22 Aug 2023
 | 22 Aug 2023

A millennium of arable land use – the long-term impact of water and tillage erosion on landscape-scale carbon dynamics

Lena Katharina Öttl, Florian Wilken, Anna Juřicová, Pedro V. G. Batista, and Peter Fiener

Abstract. In the last decades, soils and their agricultural management have received great scientific and political attention due to their associated potential to act as sink of atmospheric carbon dioxide (CO2). It is questioned if soil redistribution processes affect this potential CO2 sink function, as agricultural management has a strong potential to accelerate soil redistribution. Most studies analysing the effect of soil redistribution upon soil organic carbon (SOC) dynamics focus on water erosion, analyse only relatively small catchments and relatively short timespans of several years to decades. The aim of this study is to widen the perspective by including tillage erosion as another important driver of soil redistribution and performing a model-based analysis in a 200 km2-sized arable region of north-eastern Germany for the period since the conversion from forest to arable land (approx. 1000 years ago). Therefore, a modified version of the spatially explicit soil redistribution and carbon (C) turnover model SPEROS-C was applied to simulate lateral soil and SOC redistribution and SOC turnover (spatial resolution 5 m x 5 m). The model parameterisation uncertainty was estimated by simulating different realisations of the development of agricultural management over the past millennium. The results indicate that in young moraine areas, which are relatively dry but intensively used for agriculture for centuries, SOC patterns and SOC dynamics are substantially affected by tillage-induced soil redistribution processes. To understand the landscape scale effect of these redistribution processes on SOC dynamics it is essential to account for long-term changes following land conversion, as typical soil-erosion induced processes, e.g. dynamic replacement, only take place after former forest soils reach a new equilibrium following conversion. Overall, it was estimated that after 1000 years of arable land use SOC redistribution by tillage and water erosion results in a landscape scale C sink of up to 0.66 ‰ per year.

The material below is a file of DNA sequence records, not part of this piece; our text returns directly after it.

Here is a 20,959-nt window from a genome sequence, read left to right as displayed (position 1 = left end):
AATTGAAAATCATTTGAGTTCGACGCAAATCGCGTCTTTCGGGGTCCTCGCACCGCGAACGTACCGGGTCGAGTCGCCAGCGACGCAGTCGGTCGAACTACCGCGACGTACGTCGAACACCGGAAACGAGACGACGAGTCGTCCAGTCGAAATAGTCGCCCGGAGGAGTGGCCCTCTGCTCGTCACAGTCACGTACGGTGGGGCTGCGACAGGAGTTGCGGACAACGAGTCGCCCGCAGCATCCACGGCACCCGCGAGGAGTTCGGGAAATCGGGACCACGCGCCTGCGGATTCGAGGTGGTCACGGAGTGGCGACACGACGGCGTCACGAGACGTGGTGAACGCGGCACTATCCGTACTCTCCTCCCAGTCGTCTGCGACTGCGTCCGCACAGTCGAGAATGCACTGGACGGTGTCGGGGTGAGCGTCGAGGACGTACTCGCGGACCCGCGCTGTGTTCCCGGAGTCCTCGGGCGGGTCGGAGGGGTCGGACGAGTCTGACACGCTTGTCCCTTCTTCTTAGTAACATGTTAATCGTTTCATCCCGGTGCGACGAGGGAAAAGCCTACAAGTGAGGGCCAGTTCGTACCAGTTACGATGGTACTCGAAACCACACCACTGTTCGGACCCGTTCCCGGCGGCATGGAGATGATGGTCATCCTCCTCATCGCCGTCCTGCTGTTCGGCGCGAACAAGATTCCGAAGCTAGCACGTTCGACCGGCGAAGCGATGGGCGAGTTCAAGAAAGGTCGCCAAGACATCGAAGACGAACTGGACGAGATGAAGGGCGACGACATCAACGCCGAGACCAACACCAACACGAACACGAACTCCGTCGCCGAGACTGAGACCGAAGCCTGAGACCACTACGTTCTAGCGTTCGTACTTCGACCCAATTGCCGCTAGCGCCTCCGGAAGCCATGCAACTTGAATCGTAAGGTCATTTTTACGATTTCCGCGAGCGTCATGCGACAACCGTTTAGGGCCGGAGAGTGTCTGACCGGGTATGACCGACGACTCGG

Lena Katharina Öttl, Florian Wilken, Anna Juřicová, Pedro V. G. Batista, and Peter Fiener

Status: final response (author comments only)

Comment types: AC – author | RC – referee | CC – community | EC – editor | CEC – chief editor | : Report abuse
  • RC1: 'Comment on egusphere-2023-1400', Marijn van der Meij, 18 Sep 2023
    • AC2: 'Reply on RC1', Lena Katharina Öttl, 13 Dec 2023
  • RC2: 'Comment on egusphere-2023-1400', Anonymous Referee #2, 07 Nov 2023
    • AC1: 'Reply on RC2', Lena Katharina Öttl, 13 Dec 2023
Lena Katharina Öttl, Florian Wilken, Anna Juřicová, Pedro V. G. Batista, and Peter Fiener
Lena Katharina Öttl, Florian Wilken, Anna Juřicová, Pedro V. G. Batista, and Peter Fiener


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Short summary
This study assessed the long-term impact of water- and tillage-induced soil redistribution on SOC dynamics on a regional-scale catchment (ca. 200 km2). Large-scale and long-term soil redistribution modelling is necessary to explain today’s SOC pattern in young moraine landscapes. Tillage erosion was found to be an underestimated driver of SOC dynamics in areas with long (several centuries to millennia) agricultural history.